The Alliance of Canadian Cinema, Television and Radio Artists (ACTRA) is the union representing performers in the film, radio, television and new media industries and is the largest organization of cultural workers in Canada. ACTRA has a history that goes back 70 years, growing, as it did, out of the Radio Artists of Toronto Society formed in 1941. Since then, ACTRA has played an important and vital role in the welfare of performers and in the development of the industry. By working to provide artists a living wage and benefits, ACTRA helps ensure that the Canadian performers can continue to deliver us the quality entertainment we have come to expect.

Paid sick leave is an issue that unions have fought for and won in almost every workplace where they represent the workers. And from those unionized workplaces, the practice of paid sick days has spread to most other full-time workplaces across Canada. Unions believe that no worker should have to choose between their health and their job, and they continue to fight for those rights today.

The union movement has fought for decades for compassionate care benefits for workers — lobbying that has led to the federal government instituting compassionate care benefits through the Employment Insurance (EI) program. While there is still work to be done, it is a start. And the labour movement continues to fight for expanded and improved coverage for these situations.

In both the private and public job markets, unions allow employees to have a voice to discuss or to bargain with an employer about conditions they feel need to be changed or improved. Issues unions frequently tackle include membership or public issues, such as safety conditions, pensions, the promotion process, benefits, and wage levels. All of the above can be done safely without fearing job loss.

Unions give workers a collective voice that rings much louder than one worker’s voice alone. This influence is best exemplified by collective bargaining, which puts some limits on employers’ otherwise absolute power over the workplace. But the benefits of collective agreements often spread further than to just union members. In many instances, the benefits won through the process of collective bargaining become extended to other, non-union, worksites. To recruit and retain staff, many employers must then offer the same benefits as unionized employees enjoy. Also, as we have seen, when enough workplaces implement the benefits contained in collective agreements, many governments are pushed into implementing legislation enshrining these benefits. This ensures that all workers benefit.

Medicare was born in Saskatchewan on July 1, 1962. The Co-operative Commonwealth Federation (CCF) held firm against anti-Medicare efforts thanks to the dedication of the Saskatchewan Farmers’ Union, trade unionists, and other activists. Though the CCF was defeated in the election of 1964, the new federal Liberal government was under pressure from the same groups to pass Medicare legislation and required the support of the newly formed New Democratic Party (the result of a merger between the CCF and the Canadian Labour Congress) to draft the Medical Care Act. Medicare soon spread to other provinces thanks to pressure from labour and farm organizations, consumer groups, community associations and many churches recommending a public plan similar to the one introduced in Saskatchewan. The national Medical Care Act was passed in the House of Commons on December 8, 1966, by an overwhelming vote of 177 to 2.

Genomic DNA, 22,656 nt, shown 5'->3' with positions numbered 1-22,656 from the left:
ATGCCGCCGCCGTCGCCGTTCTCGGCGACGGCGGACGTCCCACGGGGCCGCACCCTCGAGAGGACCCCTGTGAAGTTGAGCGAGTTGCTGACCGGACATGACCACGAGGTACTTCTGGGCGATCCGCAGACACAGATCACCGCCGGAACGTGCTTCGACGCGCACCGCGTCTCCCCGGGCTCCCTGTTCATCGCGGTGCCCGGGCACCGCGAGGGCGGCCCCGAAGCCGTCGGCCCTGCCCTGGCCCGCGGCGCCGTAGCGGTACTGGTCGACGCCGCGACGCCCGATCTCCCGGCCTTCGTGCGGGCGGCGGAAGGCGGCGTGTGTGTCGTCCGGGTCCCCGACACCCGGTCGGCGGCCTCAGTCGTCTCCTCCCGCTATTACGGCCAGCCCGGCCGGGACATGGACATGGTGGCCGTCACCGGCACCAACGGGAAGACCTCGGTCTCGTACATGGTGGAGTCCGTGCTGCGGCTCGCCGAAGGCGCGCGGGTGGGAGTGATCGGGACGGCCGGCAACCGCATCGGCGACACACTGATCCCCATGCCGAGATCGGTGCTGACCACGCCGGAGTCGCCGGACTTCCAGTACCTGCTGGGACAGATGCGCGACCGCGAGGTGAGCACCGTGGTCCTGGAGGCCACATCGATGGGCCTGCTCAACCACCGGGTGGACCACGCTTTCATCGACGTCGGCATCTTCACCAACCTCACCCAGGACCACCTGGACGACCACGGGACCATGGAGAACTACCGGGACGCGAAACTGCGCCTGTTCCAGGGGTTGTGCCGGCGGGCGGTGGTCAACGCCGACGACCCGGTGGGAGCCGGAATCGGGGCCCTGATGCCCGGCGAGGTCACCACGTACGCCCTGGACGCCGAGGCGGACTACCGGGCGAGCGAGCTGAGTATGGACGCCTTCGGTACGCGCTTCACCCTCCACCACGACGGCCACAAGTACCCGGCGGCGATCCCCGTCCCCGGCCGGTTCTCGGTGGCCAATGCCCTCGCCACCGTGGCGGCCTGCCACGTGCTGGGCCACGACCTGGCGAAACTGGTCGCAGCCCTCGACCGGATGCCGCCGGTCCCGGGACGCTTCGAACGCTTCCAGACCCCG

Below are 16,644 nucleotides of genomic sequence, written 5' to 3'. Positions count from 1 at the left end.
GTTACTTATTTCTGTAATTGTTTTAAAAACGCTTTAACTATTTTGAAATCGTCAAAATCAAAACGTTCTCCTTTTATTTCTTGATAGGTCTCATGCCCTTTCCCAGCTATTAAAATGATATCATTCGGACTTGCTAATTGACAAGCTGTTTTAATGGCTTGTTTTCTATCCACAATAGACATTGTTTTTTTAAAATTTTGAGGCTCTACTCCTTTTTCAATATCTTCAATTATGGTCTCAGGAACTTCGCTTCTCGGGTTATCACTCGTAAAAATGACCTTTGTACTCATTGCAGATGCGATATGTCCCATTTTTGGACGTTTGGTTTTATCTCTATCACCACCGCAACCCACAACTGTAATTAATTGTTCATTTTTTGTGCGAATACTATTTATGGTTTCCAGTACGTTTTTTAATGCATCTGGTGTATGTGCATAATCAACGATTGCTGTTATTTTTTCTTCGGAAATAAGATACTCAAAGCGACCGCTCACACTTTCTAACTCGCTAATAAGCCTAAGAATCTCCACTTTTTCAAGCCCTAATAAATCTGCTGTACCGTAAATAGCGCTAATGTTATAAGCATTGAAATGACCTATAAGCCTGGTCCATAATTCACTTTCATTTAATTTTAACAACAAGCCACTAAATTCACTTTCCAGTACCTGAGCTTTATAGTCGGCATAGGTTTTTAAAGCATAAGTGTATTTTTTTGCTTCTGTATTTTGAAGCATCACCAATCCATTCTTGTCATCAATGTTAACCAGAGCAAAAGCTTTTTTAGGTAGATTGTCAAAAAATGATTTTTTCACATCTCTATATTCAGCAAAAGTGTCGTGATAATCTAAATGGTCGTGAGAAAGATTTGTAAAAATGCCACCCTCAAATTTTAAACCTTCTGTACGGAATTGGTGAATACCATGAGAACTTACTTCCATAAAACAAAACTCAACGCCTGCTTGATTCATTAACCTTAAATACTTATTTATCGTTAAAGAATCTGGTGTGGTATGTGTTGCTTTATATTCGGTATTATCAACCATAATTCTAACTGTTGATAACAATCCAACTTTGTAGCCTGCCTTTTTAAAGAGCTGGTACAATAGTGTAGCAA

As early as 1914, unions began advocating for a countrywide minimum wage.  Unions have a positive impact on the wages of non-union workers in industries and markets where unions have a strong presence. Historically, unions have raised the wages to a greater degree for low-skilled workers than for high-skilled ones. Consequently, unions lessen wage inequality. In particular, the wage differentials between skilled and unskilled workers and the private return to education are reduced when unions are present.

The duty to accommodate requires an employer to accommodate a worker’s needs, such as changing the work environment or their duties to enable them to participate fully on the job. This right was won by unions through a court challenge and is now enshrined in human rights codes and jurisprudence across the country. It is now Canadian law that employers have a duty to accommodate workers to avoid discrimination based on any one of the 13 grounds identified in section 2 of the Canadian Human Rights Act (CHRA).

The right to refuse unsafe work is one of the 3 basic health and safety rights fought for and achieved by the labour movement. It is accompanied by the right to know about the hazards in the workplace, and the right to participate in workplace health and safety decisions. These are rights that unions have always fought for, and continue to fight for to this day.

Unions have set norms and established practices that become more generalized throughout the economy, thereby improving pay and working conditions for the entire workforce. Many "fringe" benefits, such as pensions and health insurance, were first provided in the union sector and then became more generalized. Union grievance procedures, which provide due process in the workplace, have been mimicked in many non-union workplaces. Union wage-setting, which has gained exposure through media coverage, has frequently established standards of what workers, including many non-union workers, generally expect from their employers.

According to research, had it not been for union efforts, the gender wage gap would have increased by 7 per cent in the 1980s. Also, the gender wage gap in the non-union sector makes a larger contribution to the gender wage gap than does the gap in the union sector. Overall, this suggests that unions in Canada have helped to reduce gender discrimination.